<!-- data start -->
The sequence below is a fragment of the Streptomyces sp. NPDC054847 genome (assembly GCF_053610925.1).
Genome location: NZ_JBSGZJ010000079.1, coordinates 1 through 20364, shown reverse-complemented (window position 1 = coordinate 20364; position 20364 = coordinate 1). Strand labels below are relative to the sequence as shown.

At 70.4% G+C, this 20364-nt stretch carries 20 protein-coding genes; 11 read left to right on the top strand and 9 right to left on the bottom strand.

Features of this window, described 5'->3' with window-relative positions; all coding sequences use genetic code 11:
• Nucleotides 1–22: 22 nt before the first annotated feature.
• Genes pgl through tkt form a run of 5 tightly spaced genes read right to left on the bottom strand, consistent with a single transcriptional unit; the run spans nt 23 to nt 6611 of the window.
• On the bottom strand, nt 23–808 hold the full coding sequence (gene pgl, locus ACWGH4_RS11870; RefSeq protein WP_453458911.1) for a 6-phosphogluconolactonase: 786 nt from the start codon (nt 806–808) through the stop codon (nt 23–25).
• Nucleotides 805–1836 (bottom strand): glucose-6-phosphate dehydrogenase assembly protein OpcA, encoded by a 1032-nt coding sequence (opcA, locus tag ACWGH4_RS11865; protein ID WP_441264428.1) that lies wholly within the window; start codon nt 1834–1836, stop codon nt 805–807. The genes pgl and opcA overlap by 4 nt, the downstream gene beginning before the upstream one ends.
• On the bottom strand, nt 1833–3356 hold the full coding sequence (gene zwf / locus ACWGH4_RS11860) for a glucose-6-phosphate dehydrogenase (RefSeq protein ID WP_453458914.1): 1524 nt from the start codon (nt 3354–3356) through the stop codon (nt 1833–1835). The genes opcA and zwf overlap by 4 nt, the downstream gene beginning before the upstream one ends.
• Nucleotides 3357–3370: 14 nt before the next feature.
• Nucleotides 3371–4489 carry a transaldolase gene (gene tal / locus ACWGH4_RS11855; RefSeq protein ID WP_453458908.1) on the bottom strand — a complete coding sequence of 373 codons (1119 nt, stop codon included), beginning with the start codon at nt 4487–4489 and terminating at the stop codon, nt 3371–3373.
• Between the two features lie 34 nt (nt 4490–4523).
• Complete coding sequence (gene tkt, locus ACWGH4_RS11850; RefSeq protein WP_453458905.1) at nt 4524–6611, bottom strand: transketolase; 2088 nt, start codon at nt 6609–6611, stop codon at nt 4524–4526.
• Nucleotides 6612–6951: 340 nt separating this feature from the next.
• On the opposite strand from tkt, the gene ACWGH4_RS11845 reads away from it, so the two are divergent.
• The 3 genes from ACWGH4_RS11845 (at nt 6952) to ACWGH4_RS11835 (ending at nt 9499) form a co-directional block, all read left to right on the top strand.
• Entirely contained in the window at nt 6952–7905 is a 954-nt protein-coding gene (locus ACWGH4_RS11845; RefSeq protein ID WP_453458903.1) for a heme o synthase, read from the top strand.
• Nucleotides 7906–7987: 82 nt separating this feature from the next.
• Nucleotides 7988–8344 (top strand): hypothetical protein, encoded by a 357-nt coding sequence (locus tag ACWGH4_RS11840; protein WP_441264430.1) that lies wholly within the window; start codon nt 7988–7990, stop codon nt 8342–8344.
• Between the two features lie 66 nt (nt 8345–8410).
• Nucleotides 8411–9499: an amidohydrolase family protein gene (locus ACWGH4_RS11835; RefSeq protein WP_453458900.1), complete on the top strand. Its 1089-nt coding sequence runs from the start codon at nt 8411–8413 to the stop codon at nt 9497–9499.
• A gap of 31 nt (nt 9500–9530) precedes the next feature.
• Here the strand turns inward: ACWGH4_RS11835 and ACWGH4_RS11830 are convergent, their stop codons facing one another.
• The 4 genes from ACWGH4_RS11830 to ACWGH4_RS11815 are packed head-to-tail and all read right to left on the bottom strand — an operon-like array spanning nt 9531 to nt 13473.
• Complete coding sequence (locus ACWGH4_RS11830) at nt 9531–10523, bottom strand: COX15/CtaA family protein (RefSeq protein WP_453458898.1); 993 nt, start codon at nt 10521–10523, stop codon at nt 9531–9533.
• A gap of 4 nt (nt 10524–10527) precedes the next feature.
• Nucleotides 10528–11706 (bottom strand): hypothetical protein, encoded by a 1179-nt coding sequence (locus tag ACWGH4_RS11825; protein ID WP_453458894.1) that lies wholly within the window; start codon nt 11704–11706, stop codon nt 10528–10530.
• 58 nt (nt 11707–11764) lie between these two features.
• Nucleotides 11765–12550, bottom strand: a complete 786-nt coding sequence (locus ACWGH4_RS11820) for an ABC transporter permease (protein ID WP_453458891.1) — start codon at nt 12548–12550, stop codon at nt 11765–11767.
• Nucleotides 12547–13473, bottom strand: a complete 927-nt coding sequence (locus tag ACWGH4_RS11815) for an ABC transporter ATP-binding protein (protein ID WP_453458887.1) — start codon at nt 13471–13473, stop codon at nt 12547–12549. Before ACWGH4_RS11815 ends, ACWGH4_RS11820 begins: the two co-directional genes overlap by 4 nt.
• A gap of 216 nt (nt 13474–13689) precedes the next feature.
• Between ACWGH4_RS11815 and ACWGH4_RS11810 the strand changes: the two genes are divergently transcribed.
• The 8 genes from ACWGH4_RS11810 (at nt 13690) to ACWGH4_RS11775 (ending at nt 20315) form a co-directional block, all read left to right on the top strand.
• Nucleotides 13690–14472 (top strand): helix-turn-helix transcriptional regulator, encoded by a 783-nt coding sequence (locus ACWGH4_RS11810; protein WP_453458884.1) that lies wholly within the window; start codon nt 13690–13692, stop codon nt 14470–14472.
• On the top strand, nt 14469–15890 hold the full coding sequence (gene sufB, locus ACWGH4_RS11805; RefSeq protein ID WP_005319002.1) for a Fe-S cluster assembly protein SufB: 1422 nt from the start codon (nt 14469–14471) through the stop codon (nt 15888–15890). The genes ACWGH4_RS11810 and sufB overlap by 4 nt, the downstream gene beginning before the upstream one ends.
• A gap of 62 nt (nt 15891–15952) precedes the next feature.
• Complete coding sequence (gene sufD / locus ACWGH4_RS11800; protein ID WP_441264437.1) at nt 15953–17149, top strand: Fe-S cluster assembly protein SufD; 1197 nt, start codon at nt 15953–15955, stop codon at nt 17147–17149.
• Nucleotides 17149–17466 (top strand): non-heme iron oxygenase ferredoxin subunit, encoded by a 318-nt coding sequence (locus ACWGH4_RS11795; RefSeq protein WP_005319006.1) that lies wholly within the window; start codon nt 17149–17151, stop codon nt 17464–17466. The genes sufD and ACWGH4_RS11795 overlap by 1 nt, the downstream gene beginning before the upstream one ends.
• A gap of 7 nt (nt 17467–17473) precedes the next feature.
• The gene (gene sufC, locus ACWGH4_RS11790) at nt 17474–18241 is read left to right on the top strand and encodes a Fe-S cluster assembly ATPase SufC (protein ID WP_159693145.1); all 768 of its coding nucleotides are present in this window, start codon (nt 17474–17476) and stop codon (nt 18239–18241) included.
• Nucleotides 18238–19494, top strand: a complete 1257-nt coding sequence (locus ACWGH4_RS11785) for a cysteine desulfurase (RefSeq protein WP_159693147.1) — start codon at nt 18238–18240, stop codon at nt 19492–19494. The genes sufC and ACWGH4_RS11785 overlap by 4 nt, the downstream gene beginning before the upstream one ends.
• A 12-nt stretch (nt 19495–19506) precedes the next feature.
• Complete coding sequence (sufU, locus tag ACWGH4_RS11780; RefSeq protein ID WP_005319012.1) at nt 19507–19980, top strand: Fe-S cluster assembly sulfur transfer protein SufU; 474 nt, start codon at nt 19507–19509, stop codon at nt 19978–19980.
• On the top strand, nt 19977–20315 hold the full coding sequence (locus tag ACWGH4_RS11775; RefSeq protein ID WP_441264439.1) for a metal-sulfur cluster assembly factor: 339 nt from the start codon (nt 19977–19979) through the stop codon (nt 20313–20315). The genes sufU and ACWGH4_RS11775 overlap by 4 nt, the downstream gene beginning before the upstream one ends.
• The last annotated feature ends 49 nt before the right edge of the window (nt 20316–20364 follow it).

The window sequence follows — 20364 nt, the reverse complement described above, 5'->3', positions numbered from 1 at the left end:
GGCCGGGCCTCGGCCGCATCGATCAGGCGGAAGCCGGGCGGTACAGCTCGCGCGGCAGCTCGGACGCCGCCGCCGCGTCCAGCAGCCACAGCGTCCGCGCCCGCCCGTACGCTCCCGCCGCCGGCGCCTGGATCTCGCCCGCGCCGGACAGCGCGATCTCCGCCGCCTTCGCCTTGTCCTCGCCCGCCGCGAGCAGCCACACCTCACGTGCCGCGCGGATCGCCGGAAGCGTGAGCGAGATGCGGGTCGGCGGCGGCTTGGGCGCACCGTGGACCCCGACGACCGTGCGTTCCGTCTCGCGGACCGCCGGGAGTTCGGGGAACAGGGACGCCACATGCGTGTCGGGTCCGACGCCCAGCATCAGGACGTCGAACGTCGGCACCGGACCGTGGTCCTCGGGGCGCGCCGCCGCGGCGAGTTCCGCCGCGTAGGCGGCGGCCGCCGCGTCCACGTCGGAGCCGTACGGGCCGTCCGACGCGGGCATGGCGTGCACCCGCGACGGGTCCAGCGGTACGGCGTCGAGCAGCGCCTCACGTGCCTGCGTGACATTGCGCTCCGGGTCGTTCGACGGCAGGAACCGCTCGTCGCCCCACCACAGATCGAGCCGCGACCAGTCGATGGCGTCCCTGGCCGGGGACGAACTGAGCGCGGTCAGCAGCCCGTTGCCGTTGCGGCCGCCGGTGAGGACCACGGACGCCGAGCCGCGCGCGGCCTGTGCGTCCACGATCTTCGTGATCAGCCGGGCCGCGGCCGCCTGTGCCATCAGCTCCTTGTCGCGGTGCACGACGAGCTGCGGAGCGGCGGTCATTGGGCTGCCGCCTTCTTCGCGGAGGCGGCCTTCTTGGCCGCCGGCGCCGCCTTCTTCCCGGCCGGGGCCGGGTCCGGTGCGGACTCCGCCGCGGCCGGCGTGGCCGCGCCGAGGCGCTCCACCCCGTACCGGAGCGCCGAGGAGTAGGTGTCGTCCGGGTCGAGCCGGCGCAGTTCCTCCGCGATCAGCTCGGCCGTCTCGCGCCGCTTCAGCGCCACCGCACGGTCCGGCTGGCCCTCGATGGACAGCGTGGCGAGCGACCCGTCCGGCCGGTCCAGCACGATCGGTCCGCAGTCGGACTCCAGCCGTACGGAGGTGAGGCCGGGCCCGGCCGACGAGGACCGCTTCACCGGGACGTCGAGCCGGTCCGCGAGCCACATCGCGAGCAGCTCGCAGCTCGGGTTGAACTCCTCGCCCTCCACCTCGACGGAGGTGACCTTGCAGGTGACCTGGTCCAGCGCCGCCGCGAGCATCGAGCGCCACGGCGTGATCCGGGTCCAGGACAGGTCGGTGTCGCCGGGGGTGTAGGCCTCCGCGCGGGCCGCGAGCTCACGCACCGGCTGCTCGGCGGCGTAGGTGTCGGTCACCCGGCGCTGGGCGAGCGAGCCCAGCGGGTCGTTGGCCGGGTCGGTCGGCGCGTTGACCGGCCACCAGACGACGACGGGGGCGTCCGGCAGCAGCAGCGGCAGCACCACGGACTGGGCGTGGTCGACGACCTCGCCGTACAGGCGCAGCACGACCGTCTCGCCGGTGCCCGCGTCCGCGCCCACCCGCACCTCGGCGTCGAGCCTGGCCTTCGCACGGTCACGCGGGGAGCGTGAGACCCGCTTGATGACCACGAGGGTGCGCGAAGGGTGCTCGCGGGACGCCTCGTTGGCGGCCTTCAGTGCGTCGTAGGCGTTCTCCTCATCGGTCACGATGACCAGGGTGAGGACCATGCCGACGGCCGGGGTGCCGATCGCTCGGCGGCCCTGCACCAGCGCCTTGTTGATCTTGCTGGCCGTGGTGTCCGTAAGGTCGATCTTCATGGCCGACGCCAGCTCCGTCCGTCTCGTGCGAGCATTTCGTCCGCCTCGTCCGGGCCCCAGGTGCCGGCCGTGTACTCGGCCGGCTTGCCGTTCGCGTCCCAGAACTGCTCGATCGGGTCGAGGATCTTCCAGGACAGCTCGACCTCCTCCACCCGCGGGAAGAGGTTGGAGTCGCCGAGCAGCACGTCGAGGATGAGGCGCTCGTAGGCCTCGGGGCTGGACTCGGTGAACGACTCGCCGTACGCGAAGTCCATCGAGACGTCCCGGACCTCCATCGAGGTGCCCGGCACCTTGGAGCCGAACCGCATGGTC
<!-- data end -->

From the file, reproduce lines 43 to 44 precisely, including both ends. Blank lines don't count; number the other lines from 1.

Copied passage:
• Complete coding sequence (sufU, locus tag ACWGH4_RS11780; RefSeq protein ID WP_005319012.1) at nt 19507–19980, top strand: Fe-S cluster assembly sulfur transfer protein SufU; 474 nt, start codon at nt 19507–19509, stop codon at nt 19978–19980.
• On the top strand, nt 19977–20315 hold the full coding sequence (locus tag ACWGH4_RS11775; RefSeq protein ID WP_441264439.1) for a metal-sulfur cluster assembly factor: 339 nt from the start codon (nt 19977–19979) through the stop codon (nt 20313–20315). The genes sufU and ACWGH4_RS11775 overlap by 4 nt, the downstream gene beginning before the upstream one ends.